Reality wasn't the setting of any of the plays in Short Stories 2, the NativeAliens Theatre Collective's second annual production from open submissions of new work, but the quality of work was high, and the acting and direction were delicious icing. To give each play its due:
Jane? Is that You? (by Janet Girardeau, directed by Rebecca Kendall) featured a delicious performance by Kristen Dabrowski as the sister of the bride who found a way to (inadvertently?) make herself the center of attention. Mom (Ginnine Cocuzza) is horrified, and this family drama was nicely funny (while not particularly believable) with a particularly sharp turn from Kami Rodgers. (Ladies' room set design, and sound, by Lawrence Manchester.)
Terms & Conditions (by F. Edward Reed, directed by Randy Lichtenwalner) was the weakest of the lot, about a gay couple (Herb Ouellette, Matt Geraldi) celebrating their anniversary, but letting an insurance salesman (Larry K. Ash) into their apartment (yeah, right). But this salesman has a way of making outrageous statements sound nearly acceptable, and besides, he's really after something else. Ash was in complete control, funny and fatuous simultaneously.
Toward (by Thomas C. Dillehay, directed by Mary Tarochione) delivered a surprising amount of information while keeping the audience guessing as to the situation and relationship between two women, well played by Pam Karlin and Karen Leeds. Recognizable emotions were presented as funny and touching.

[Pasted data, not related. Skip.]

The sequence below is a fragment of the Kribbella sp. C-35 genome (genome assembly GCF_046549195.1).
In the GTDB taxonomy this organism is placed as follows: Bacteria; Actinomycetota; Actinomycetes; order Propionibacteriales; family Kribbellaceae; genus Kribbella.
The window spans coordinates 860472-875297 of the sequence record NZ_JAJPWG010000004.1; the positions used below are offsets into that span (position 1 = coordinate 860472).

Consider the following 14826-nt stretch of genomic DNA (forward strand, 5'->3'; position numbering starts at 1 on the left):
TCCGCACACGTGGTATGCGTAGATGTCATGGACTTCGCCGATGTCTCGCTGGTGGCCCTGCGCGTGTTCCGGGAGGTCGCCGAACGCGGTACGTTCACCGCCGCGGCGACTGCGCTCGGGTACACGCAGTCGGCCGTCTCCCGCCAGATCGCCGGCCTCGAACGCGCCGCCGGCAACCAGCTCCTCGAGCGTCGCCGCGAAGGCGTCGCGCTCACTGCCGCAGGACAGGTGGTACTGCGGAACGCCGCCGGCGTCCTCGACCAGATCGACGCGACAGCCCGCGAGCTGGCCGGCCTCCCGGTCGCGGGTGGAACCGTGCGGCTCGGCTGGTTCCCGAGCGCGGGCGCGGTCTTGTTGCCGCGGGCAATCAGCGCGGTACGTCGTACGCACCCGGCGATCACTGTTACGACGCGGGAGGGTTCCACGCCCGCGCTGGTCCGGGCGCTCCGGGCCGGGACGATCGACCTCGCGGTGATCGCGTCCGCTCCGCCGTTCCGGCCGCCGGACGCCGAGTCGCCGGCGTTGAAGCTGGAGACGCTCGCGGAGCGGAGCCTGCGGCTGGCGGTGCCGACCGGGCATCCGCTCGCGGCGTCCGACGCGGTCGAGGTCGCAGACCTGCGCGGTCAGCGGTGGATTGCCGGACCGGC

Telephone is an excerpt from Marc Castle's Gay Rites. Once you got into the rhythm of the rapid-fire conversations and figured out who was who and what they were to each other, this call-waiting concerto was terrific, bitchy fun. Beautifully directed by Jodi L. Smith and acted to the hilt by Mark Finley, Scott Gilmore, David Leventhal, Jeff Seabaugh, and Matt Geraldi. It's not clear how this set-piece fits into the larger picture, but more please!
Beautiful Noises (by Scott Sickles, directed by Igor Goldin) brings dead siblings (Meredith Inglesby and Greg Nacozy) together at the cemetery with their mother (Ginnine Cocuzza) and the brother's surviving partner (Paul Hertel). This is wish-fulfillment family drama, but it worked. Sweet, moving, even intense, and all in 15 minutes.
In O (by Randall David Cook, directed by Mark Finley), an English teacher in Japan (Rebecca Kendall) presents her friend (Peter Herrick) to her class for show and tell: "He is a homosexual." But there's more to this play than going for easy laughs as he tells the class his coming-out story, such as it is. Parts of it were acted out, with Jun Kim beautifully playing some of the Japanese men he encounters. A sweet (and unusual) story, very well told, bringing the evening to a satisfying close with, of all things, the strains of a Strauss waltz.
April Gifford provided terrific support in Jane
and Telephone; except for Jane's toilet stall (and flushing
sounds), and bridal reception dresses (courtesy Regina's Bridal
& More), sets and costumes were minimal or non-existent
(lighting was uncredited). But these stories were so well done
nothing else was needed.
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Copyright 2000 David Mackler